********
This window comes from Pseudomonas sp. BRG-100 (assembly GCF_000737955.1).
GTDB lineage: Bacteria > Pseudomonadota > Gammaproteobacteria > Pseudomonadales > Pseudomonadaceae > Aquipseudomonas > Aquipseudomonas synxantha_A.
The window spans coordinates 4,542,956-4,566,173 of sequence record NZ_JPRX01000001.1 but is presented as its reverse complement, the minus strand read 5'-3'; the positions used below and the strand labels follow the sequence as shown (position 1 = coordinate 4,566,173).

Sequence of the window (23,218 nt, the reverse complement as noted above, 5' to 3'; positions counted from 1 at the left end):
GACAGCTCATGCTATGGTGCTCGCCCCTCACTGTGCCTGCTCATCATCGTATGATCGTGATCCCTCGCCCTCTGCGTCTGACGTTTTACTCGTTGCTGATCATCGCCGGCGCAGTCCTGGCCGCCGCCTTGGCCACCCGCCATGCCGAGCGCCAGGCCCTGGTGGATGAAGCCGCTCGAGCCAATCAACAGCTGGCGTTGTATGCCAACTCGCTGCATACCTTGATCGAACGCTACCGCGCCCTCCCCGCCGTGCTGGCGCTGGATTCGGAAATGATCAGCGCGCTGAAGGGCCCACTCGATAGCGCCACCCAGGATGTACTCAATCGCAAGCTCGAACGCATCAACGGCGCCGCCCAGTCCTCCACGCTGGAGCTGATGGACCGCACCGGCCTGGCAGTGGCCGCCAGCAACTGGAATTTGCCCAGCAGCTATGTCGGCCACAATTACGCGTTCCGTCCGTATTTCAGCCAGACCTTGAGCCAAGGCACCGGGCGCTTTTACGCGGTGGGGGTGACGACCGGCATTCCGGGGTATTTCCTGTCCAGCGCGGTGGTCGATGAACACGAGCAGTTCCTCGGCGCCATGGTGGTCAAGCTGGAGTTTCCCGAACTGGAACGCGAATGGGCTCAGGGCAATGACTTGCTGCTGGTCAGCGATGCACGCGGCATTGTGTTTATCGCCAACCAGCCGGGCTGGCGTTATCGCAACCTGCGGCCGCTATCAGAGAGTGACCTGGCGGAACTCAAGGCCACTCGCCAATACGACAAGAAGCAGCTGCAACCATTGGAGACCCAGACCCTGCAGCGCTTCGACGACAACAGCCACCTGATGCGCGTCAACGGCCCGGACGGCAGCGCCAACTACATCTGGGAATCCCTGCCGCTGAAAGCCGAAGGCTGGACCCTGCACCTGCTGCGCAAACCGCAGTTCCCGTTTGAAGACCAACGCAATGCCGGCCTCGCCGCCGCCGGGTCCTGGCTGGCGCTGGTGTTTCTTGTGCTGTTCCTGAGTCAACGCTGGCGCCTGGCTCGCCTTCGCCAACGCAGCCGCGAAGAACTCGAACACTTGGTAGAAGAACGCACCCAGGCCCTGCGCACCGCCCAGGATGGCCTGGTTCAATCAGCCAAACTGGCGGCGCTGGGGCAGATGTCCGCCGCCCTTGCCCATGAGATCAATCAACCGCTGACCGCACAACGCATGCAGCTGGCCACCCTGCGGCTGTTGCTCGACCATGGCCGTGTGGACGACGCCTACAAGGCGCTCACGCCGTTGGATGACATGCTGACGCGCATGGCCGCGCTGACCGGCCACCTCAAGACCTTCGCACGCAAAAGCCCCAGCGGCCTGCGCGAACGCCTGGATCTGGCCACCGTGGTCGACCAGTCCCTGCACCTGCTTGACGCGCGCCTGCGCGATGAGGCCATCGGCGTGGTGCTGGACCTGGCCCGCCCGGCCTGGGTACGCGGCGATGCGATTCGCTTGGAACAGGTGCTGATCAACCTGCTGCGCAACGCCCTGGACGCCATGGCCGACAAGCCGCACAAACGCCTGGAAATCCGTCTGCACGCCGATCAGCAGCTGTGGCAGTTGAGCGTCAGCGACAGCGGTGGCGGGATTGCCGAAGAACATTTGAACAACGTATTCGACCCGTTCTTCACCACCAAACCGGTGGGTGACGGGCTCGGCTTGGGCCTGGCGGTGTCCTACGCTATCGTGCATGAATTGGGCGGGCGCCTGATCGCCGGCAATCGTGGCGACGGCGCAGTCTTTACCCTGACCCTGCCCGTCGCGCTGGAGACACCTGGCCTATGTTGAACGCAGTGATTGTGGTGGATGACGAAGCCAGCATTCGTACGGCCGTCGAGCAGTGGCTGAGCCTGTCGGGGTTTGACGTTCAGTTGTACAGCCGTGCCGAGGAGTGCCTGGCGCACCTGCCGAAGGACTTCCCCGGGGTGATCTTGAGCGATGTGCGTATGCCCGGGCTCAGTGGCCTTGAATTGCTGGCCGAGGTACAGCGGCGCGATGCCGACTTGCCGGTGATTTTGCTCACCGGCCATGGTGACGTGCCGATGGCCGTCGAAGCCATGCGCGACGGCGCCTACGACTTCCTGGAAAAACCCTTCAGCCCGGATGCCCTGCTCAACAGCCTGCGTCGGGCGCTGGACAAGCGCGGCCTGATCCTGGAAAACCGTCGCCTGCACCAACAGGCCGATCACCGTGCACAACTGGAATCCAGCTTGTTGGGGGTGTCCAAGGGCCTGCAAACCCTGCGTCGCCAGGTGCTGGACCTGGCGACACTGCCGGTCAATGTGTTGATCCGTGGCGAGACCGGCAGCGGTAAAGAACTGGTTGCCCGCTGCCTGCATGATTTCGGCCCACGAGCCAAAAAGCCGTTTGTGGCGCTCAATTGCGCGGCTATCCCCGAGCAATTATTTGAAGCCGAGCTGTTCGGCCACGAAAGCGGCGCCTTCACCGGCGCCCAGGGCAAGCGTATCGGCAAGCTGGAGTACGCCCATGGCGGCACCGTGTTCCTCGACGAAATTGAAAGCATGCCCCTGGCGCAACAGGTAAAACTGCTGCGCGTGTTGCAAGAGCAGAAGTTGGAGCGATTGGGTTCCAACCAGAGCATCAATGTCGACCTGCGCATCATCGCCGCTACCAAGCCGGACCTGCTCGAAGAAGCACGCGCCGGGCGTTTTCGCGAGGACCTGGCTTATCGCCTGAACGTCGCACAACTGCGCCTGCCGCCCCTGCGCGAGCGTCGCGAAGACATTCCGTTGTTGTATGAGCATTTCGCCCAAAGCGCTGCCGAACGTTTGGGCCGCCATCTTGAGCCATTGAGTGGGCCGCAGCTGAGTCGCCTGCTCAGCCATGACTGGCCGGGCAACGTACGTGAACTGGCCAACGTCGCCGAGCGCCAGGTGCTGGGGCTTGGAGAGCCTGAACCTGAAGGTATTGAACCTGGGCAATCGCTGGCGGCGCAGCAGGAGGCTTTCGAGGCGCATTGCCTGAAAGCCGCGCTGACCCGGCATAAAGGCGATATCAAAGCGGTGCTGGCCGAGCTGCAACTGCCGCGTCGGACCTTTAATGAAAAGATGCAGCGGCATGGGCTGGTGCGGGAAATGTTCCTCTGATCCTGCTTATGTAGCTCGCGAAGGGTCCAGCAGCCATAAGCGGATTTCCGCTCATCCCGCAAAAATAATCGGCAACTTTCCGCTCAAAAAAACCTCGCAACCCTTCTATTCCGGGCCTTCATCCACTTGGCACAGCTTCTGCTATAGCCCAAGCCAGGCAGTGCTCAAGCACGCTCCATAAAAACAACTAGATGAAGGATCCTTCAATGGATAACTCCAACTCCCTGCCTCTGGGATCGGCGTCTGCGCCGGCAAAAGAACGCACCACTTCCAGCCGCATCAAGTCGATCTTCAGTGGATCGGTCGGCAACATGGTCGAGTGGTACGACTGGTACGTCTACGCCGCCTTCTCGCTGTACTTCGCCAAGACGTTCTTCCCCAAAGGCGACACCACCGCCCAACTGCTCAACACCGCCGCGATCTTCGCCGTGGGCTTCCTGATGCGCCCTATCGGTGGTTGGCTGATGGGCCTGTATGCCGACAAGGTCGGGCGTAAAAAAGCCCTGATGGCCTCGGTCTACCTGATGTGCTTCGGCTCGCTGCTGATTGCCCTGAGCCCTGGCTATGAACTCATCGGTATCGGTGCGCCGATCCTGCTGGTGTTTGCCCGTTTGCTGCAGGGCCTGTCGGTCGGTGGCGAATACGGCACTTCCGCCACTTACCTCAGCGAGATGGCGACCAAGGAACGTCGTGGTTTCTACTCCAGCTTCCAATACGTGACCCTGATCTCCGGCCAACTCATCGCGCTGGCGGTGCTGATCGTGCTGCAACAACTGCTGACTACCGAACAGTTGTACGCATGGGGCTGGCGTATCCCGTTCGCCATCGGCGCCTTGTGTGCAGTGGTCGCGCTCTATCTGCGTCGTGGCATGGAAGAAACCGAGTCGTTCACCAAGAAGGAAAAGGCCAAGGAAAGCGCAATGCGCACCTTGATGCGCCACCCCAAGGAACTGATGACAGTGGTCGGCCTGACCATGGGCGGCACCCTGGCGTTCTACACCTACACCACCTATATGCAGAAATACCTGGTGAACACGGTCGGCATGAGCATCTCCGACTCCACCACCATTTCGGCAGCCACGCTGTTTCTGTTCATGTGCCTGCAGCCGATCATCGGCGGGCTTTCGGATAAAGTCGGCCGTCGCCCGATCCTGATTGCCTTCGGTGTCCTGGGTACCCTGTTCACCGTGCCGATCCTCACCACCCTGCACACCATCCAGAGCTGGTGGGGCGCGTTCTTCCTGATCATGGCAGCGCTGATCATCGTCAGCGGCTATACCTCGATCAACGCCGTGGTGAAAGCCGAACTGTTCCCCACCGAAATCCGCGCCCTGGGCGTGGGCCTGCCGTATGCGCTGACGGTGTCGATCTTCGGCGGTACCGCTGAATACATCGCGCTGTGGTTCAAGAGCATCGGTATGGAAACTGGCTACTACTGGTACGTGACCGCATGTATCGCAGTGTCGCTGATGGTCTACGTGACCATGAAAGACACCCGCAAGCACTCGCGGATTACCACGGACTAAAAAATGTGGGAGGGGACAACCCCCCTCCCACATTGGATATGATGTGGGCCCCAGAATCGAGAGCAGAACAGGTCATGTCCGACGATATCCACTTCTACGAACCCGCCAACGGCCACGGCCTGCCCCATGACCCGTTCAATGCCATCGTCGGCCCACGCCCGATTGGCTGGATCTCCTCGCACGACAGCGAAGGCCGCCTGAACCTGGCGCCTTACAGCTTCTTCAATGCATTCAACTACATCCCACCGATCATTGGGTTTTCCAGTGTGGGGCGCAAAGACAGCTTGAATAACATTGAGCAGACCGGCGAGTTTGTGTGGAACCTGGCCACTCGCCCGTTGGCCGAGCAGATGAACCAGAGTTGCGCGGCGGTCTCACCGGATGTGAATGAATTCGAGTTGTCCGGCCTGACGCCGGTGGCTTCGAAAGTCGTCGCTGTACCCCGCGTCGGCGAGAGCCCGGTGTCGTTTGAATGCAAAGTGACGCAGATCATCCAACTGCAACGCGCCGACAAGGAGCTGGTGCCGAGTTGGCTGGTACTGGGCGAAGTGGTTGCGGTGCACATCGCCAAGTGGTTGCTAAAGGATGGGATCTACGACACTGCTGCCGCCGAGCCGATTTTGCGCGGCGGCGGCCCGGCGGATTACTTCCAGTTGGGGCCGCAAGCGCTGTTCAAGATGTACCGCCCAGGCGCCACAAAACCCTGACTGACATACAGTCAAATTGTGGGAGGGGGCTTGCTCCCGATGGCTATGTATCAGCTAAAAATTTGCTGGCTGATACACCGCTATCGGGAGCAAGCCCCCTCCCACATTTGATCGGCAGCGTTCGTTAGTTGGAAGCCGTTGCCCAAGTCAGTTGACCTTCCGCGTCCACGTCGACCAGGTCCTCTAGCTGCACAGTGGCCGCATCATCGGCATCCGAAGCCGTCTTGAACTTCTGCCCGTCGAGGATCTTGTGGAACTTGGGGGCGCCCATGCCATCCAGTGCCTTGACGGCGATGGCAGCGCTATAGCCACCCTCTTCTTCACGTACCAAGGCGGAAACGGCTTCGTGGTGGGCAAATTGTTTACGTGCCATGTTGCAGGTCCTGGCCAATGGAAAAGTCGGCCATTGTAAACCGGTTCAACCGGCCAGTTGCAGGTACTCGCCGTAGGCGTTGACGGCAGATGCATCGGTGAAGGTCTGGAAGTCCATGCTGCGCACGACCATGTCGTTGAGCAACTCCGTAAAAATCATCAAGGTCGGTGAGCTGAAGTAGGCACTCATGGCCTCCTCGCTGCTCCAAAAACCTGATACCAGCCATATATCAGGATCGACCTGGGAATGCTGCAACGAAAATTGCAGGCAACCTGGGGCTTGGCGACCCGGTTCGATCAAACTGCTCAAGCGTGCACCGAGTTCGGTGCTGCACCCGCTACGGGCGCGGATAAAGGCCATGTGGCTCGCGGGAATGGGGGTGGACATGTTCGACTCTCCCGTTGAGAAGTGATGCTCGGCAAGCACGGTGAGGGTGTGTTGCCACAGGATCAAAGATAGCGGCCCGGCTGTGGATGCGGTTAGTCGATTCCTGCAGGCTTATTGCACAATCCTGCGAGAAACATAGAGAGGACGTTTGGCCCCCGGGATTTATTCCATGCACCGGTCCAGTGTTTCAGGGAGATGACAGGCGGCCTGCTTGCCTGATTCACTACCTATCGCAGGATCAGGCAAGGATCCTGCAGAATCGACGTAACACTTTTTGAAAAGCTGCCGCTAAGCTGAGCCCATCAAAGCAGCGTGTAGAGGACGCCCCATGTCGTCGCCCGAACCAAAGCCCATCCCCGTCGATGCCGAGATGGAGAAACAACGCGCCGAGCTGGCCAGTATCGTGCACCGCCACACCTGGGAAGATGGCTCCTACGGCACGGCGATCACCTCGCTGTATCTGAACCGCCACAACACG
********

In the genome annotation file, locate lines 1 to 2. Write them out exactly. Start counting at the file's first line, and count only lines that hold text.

This window comes from Pseudomonas sp. BRG-100 (assembly GCF_000737955.1).
GTDB lineage: Bacteria > Pseudomonadota > Gammaproteobacteria > Pseudomonadales > Pseudomonadaceae > Aquipseudomonas > Aquipseudomonas synxantha_A.